• Payment History. Payment history accounts for 35% of your score, so even one late payment can drop your score dramatically. Given this, it’s critical to follow a strict repayment plan and always pay your bills on time. 
  • Credit History Length. Credit history length pertains to how long you’ve held credit, which constitutes 15% of your score. It considers the age of your oldest and newest accounts and the average age of all your accounts. Generally, a longer history implies a higher score. 
  • Credit Mix. Your credit mix makes up 10% of your score and refers to your portfolio of credit accounts. Ideally, it’s good to have a diverse mix since it indicates how well you manage different types of credit. But of course, you should still use each account responsibly and keep up with payments.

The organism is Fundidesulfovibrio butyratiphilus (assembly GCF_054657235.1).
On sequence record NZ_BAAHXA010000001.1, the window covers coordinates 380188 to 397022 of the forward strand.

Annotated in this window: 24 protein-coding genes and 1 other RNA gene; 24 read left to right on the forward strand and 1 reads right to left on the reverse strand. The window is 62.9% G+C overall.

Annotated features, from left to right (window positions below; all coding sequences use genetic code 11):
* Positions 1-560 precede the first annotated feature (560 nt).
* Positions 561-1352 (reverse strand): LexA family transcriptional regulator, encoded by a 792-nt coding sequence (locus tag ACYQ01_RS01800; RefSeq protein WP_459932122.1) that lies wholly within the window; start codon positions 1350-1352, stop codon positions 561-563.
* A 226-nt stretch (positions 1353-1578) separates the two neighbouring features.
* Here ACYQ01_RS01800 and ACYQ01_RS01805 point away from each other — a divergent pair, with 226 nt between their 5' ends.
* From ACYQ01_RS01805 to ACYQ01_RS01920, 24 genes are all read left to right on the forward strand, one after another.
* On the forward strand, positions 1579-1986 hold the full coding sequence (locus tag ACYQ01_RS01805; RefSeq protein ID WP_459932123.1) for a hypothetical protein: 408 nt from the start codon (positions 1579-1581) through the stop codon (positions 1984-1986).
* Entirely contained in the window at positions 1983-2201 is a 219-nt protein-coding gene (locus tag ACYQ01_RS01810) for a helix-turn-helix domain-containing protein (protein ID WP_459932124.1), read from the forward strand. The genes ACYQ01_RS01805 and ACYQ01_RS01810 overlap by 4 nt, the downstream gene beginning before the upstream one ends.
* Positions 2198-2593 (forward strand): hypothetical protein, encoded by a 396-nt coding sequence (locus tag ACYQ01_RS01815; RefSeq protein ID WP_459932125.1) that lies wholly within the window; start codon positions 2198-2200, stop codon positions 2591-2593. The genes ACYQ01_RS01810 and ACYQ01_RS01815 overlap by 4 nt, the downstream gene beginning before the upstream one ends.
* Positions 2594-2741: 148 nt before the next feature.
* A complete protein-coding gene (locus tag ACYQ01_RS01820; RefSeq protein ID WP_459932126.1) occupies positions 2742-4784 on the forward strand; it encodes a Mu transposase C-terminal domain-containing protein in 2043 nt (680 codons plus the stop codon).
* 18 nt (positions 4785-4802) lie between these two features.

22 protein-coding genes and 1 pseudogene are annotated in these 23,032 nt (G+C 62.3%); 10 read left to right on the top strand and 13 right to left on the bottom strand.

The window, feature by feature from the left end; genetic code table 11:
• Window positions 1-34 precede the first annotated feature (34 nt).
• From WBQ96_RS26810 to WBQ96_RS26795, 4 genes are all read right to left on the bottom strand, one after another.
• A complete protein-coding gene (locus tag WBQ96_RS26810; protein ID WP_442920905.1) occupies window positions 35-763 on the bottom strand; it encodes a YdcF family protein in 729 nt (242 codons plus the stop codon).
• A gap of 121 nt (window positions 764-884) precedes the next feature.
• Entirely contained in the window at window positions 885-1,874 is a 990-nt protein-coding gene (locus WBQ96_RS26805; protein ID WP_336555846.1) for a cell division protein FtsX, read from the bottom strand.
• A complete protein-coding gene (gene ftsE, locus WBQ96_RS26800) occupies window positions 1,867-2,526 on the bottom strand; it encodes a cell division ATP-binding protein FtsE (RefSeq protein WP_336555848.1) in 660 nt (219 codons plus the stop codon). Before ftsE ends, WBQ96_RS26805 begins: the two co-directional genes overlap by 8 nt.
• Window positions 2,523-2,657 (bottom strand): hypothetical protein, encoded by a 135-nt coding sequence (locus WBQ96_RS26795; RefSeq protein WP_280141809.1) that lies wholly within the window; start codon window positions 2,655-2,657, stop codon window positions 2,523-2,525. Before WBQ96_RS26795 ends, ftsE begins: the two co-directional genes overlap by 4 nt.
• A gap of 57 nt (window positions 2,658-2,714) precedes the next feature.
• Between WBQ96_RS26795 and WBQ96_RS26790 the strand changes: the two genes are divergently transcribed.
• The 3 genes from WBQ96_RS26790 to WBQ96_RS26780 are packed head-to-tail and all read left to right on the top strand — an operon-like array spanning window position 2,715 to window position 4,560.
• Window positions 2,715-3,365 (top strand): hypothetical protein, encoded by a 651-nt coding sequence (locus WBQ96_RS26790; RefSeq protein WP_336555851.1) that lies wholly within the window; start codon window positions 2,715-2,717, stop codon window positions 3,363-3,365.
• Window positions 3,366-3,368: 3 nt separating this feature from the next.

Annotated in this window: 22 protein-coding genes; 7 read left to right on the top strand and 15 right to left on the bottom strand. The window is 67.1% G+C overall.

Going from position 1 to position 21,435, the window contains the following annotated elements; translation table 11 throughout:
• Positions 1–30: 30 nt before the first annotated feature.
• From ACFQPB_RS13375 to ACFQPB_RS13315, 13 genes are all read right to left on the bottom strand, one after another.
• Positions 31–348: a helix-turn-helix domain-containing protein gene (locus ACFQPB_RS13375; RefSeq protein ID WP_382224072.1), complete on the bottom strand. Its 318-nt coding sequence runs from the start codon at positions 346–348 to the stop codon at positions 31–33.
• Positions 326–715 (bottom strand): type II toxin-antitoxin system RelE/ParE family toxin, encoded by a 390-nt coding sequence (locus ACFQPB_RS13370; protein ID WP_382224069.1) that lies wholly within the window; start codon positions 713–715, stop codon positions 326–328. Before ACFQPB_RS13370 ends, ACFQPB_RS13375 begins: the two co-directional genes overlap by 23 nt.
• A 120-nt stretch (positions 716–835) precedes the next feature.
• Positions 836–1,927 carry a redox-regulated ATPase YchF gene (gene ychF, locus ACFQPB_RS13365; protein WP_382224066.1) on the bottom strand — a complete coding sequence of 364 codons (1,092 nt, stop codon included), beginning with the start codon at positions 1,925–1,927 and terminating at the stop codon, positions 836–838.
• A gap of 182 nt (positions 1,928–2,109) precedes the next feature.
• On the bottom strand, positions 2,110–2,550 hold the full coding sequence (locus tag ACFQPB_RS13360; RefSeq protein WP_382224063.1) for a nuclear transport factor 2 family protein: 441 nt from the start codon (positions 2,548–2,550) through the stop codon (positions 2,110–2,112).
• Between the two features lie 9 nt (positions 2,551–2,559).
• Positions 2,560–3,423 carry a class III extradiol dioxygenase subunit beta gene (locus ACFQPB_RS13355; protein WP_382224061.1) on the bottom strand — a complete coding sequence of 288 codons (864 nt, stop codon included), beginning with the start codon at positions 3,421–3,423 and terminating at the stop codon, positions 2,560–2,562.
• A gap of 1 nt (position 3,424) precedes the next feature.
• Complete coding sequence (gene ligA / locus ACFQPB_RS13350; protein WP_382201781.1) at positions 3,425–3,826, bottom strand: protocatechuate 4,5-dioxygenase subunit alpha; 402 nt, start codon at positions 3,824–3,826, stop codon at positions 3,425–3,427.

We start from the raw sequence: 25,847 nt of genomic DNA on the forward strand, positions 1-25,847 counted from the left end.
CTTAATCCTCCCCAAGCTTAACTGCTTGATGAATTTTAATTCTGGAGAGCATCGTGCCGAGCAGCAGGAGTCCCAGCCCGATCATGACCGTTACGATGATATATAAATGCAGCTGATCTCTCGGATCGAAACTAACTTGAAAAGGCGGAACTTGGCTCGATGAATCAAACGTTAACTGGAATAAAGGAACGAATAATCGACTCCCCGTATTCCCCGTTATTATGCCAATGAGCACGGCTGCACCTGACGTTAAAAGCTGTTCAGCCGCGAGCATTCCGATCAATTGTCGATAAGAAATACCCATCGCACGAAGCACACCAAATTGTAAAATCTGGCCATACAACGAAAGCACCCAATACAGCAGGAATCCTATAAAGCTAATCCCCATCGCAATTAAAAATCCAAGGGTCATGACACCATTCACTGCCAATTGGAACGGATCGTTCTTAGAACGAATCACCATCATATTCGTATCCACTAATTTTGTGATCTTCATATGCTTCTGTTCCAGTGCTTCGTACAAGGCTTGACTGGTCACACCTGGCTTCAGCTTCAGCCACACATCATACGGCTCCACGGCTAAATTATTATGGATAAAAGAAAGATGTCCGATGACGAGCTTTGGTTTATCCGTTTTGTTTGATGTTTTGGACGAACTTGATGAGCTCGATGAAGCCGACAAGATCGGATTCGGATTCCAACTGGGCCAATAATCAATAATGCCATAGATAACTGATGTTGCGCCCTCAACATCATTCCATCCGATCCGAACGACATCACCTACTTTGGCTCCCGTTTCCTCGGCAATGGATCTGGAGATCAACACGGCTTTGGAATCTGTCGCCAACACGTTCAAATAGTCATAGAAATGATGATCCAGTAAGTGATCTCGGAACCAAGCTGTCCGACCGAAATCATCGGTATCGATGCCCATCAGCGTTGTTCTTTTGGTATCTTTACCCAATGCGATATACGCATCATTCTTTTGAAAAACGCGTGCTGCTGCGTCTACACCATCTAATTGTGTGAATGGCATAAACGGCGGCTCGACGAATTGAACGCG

• New Credit. Finally, new credit accounts for the last 10% of your score. It includes the number of new credit accounts you’ve opened and the hard inquiries performed in these applications. Too many inquiries may signal a higher risk, so this can hurt your credit.


credit card bills

How Does Debt Consolidation Work?

Debt consolidation involves merging all your debt into a single loan or payment plan that ideally has a lower interest rate. It’s a convenient option if you own multiple credit cards since it simplifies your monthly payment and helps you save money.  

There are many ways to consolidate your debt. The most common method is to take out a personal loan, but some may opt for other loan options like a cash-out refinance or home equity loan.


How Debt Consolidation Impacts Your Credit 

Debt consolidation may impact your credit score in different ways, depending on what method you use. Get to know more about some common effects below. 

Hard inquiries